This NFL season should be remembered for the excellence of play within the American conference and for the sad-sack squads that abounded in the National.

Unfortunately, too many fans will recall, instead, the controversy created by the officiating. Miami should have been in the playoffs. And Houston might have been, they will recall, except for costly mistakes by officials.

I would like to award a game whistle to the first referee or back judge who has the courage to admit, one of these days, that he blew a call.

One reason I enjoy betting NFL games instead of the fifth at Laurel is that the integrity of professional football today is almost above question. I think the NFL's front office honestly tries to do an outstanding job, and so do the officials even though the policing aspect of the operation could, admittedly, be accorded a bigger and more thorough security arm.

However, in recent years, league officials occasionally have become caught up in the important games. They have become part of the home team's "momentum," throwing their flags almost in concert with the hometown fans' waving of their pennants or handkerchiefs.

Again, I don't believe this is intentional on the officials' part. It just happens. When a bettor talks of the "home field advantage" for an important game, the possibility that the officials will get into the flow of the action, in the home team's favor, is one of the most important considerations.

Think back a little bit over recent seasons - to the Miami fumble that was ruled a nonfumble and kept Buffalo out of the playoffs; to Mel Gray's remarkable reception against the Redskins; to the calls late in the playoff game against New England that kept Oakland alive for its 1976-77 Super Bowl championship; to Rozelle's admission this year that Houston was deprived of a victory against Cincinnati; to the fumble by Baltimore's Bert Jones against New England that would have moved Miami into the round of eight and to last week's Denver fumble one play before the Broncos scored their second touchdown against Oakland.

All these calls had one important similarity. They all were ruled in favor of the home team.

I do not pretend to be an expert in rules interpretation. What I do kown, from watching every game available in the Baltimore-Washington area on television, is that these calls represented deviations from the norm in terms of the way the plays were interpreted. If these decisions were right, then the calls by other officials, in 99 per cent of the similar instances, were inaccurate.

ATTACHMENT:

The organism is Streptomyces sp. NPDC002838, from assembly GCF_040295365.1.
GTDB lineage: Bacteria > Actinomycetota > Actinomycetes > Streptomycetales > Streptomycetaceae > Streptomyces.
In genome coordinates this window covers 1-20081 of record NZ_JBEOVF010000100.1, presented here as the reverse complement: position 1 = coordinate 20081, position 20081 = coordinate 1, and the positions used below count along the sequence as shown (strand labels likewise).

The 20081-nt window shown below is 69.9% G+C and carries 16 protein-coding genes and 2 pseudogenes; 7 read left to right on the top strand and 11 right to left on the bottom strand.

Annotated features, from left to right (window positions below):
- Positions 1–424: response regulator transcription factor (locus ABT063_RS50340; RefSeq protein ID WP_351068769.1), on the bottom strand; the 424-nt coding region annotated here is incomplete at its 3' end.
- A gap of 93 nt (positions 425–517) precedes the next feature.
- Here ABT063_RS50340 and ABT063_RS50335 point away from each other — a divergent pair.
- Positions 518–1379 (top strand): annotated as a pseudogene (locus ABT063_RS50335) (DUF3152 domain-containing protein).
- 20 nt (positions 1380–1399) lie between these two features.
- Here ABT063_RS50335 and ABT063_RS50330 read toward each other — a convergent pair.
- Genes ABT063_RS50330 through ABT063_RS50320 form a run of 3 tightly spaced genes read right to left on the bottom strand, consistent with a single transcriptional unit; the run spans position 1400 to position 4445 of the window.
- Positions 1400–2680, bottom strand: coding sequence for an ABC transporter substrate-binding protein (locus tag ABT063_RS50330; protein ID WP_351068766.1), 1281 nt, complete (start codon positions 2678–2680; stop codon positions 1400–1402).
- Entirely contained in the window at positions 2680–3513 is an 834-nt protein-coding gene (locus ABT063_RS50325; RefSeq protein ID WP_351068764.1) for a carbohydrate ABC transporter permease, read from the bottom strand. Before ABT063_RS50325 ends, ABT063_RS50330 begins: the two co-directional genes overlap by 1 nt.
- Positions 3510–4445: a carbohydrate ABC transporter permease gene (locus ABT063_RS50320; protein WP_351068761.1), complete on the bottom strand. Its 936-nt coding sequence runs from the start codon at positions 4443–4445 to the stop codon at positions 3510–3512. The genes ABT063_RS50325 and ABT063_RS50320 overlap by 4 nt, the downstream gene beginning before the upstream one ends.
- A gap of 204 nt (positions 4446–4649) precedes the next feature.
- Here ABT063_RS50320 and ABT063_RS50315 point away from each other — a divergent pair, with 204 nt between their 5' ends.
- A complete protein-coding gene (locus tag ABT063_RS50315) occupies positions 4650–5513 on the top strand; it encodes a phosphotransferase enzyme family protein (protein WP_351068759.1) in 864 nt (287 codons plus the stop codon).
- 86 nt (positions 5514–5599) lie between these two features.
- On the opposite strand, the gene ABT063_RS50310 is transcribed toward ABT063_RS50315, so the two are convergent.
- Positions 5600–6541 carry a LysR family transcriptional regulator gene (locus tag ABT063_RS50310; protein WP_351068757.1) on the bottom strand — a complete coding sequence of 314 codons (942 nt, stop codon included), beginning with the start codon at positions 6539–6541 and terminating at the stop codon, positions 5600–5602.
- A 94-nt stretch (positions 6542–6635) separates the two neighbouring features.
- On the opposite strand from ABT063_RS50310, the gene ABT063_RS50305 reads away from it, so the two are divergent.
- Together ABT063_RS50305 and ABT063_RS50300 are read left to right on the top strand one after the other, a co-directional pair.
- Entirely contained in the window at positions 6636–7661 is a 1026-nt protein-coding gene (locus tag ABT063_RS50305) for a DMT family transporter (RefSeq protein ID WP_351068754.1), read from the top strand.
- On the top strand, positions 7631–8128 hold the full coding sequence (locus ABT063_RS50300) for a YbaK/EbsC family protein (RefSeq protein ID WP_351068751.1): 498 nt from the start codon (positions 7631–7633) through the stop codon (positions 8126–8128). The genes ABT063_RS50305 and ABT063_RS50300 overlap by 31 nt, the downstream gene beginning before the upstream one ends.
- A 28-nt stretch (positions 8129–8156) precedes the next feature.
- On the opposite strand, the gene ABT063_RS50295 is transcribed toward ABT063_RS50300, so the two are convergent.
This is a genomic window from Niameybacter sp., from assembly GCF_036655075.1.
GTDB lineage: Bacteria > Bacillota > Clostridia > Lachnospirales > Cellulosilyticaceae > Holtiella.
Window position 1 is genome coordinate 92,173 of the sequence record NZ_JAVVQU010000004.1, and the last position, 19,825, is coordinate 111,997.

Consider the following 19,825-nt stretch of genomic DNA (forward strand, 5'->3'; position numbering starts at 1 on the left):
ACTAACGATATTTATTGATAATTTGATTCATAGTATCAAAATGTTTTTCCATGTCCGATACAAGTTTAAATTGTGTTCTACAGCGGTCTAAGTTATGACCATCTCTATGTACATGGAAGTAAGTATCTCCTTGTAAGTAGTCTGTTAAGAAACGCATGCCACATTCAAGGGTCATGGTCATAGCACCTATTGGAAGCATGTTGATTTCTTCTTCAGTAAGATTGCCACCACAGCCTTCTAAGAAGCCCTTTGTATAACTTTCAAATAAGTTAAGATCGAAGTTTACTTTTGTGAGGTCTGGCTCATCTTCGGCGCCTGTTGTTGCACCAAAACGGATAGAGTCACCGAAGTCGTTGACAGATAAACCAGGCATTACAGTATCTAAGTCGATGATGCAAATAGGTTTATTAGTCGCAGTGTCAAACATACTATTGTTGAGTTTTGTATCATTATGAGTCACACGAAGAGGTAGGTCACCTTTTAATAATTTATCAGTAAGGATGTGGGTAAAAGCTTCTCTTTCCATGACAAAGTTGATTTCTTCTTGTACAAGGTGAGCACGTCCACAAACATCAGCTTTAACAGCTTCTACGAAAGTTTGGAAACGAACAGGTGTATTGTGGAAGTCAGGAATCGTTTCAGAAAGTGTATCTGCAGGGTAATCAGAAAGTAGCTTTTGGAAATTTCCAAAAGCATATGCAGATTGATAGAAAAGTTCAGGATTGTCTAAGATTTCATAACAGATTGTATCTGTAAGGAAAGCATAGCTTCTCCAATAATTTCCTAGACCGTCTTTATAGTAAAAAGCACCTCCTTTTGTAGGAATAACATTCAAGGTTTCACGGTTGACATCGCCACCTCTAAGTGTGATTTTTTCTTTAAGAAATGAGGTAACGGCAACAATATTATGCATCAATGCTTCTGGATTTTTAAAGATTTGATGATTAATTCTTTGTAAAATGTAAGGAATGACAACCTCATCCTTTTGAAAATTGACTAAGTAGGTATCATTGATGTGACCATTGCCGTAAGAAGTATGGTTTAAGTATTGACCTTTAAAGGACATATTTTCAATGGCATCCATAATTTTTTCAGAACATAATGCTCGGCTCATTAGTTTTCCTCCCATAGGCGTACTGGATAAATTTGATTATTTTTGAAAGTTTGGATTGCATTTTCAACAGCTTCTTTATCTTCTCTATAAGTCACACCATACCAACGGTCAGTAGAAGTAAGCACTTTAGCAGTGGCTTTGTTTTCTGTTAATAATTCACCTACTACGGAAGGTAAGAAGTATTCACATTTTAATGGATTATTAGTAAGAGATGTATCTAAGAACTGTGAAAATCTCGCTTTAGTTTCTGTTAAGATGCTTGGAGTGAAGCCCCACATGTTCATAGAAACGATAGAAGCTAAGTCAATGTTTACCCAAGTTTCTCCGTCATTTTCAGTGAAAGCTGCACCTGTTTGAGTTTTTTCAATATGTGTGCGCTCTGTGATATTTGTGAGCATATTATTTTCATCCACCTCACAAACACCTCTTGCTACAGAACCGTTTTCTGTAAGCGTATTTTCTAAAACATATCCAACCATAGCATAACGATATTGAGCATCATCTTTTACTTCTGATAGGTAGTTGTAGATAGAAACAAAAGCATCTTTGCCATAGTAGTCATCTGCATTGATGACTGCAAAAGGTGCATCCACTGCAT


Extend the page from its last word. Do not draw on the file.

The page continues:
A high level of consistency is what good officiating is all about, no matter how subjective the task. The aim is for the same play to be called the same way as often as possible. These calls represent inconsistencies.

But I'm not bitter about them.A few of them helped me win a bet, while others were costly. Officials simply made a mistake. They will make more, but overall they do a sound job and they should be permitted to carry on without being subjected to a camera's power of review and veto.

Just keep in mind, in the future, when an important game figures to be very close in your handicapping, that the home team has this built-in advantage. An official, for all his intention of bravery and fairness, should not be expected to display the heart of a lion. Not when it's so much easier, faced with a life-or-death situation, to run with the herd or the crowd.

The Stardust sports book in Las Vegas opened its betting on Super Bowl 12 with Dallas favored by four points.

"All the smarts (professionals) laid the four," Joey Boston declared. "We took the spread out to 4 1/2 and the smart money still showed for Dallas. The line now is five and the Public is staying with the Cowboys. I think the spread may go out to as much as six on the game."

To the bettor, this means there will be no better time than right now to back Dallas. Anyone interested in supporting Denver might do well to wait until closer to game time.